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Experimental Investigation of Typical Aircraft Field Performance Versus Predicted Performance Targets

Abstract This thesis explores the human factors effects pilots have when controlling the aircraft during the takeoff phase of flight. These variables come into play in the transitory phase from ground roll to flight, and in the initiation of procedures to abort a takeoff during the ground run. The FAA provides regulations for manufacturers and operators to follow, ensuring safe manufacture of aircraft and pilots that fly without endangering the passengers; however, details regarding accounting of piloting variability are lacking. Creation of a numerical simulation allowed for the controlled variation of isolated piloting procedures in order to evaluate effects on field performance. Reduced rotation rates and delayed reaction times were found to ... (more)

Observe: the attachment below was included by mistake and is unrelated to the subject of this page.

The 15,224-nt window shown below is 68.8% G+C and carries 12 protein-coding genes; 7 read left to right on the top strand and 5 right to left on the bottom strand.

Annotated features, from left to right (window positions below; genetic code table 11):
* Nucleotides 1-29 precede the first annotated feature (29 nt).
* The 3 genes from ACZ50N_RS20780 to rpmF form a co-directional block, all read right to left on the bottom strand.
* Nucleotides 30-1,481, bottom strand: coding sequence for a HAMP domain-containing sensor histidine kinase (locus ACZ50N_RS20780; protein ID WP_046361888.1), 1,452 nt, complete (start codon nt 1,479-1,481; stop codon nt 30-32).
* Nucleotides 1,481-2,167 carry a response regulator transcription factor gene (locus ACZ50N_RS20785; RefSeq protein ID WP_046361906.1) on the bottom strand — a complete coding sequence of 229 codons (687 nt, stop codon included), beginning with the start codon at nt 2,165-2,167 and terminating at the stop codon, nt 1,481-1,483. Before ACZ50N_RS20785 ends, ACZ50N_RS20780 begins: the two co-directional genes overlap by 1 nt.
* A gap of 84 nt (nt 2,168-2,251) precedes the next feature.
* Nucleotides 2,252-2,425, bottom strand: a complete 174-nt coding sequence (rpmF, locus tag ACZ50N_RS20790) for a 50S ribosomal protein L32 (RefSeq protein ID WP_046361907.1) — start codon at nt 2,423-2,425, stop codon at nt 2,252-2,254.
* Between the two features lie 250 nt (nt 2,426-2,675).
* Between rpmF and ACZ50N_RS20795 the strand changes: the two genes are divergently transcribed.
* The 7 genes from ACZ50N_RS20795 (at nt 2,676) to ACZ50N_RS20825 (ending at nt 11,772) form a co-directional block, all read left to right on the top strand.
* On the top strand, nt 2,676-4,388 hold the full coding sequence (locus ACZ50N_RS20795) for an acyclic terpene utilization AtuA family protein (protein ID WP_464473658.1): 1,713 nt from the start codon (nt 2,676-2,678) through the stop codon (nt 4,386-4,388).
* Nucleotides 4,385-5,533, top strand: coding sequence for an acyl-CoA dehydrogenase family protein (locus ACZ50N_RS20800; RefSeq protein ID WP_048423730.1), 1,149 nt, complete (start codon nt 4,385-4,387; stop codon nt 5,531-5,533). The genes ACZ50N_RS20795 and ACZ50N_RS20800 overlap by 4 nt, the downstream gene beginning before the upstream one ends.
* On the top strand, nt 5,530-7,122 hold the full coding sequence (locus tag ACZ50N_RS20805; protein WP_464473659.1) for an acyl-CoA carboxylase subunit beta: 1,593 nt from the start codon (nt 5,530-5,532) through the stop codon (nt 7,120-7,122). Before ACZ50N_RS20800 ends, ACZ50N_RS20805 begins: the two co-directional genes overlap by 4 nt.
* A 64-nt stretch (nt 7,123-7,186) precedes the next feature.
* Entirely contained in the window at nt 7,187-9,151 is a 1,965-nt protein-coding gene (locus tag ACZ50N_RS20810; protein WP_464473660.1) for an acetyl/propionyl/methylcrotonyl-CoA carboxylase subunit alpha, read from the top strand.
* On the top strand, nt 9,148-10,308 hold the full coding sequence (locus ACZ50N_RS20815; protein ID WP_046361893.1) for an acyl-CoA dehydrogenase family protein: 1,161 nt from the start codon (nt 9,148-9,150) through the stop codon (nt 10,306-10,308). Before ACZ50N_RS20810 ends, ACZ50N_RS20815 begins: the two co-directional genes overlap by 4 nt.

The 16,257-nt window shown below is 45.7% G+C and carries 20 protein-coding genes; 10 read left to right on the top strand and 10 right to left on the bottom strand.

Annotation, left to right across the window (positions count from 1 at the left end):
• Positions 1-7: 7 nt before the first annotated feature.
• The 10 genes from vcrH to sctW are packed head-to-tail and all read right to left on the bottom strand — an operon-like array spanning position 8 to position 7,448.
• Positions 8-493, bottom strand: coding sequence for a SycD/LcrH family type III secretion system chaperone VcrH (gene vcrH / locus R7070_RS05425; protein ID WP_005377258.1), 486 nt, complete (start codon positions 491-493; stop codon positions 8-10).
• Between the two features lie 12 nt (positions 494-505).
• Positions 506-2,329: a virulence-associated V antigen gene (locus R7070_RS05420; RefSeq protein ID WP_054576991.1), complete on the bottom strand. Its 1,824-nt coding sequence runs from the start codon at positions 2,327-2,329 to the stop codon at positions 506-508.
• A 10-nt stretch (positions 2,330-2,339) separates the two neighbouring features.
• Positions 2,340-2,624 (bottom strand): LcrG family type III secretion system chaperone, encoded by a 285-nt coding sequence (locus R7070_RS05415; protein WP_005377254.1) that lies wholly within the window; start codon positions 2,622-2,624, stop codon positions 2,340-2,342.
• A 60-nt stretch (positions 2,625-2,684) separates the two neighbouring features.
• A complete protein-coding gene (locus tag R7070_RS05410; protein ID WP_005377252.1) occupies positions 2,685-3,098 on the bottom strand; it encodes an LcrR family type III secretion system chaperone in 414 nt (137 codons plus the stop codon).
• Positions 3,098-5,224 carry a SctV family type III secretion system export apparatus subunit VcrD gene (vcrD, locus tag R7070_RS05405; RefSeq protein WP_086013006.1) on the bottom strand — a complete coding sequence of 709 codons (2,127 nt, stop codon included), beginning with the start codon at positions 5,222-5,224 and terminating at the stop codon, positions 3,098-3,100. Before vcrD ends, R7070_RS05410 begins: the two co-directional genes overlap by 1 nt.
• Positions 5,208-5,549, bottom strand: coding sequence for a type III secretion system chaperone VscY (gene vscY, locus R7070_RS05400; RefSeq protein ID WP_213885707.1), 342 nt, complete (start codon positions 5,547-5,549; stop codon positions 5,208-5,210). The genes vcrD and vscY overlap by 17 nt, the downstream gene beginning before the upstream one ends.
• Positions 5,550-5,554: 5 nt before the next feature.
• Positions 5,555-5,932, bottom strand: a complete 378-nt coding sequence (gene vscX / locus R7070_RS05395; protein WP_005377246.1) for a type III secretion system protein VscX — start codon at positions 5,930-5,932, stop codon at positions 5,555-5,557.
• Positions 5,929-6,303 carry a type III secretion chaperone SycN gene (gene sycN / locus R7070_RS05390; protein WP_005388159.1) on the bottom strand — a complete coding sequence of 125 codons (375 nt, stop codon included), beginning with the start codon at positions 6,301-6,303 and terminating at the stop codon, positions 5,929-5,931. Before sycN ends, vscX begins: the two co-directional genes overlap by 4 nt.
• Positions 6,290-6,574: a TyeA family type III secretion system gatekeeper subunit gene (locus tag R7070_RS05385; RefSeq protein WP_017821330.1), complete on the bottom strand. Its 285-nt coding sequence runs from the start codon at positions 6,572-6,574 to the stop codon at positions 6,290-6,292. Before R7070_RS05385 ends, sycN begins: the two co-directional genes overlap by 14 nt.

Created Date 2017
Contributor Wood, Donald Leland (Author) / Takahashi, Timothy T (Advisor) / Niemczyk, Mary (Advisor) / Files, Greg (Committee member) / Arizona State University (Publisher)
Subject Engineering / Aerospace engineering / Systems science / Aircraft Field Performance / Aircrew / Dispatch / Human Factors / Operations / Takeoff Performance
Type Masters Thesis
Extent 89 pages
Language English
Reuse Permissions All Rights Reserved
Note Masters Thesis Human Systems Engineering 2017
Collaborating Institutions Graduate College / ASU Library
Additional Formats MODS / OAI Dublin Core / RIS

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Description Dissertation/Thesis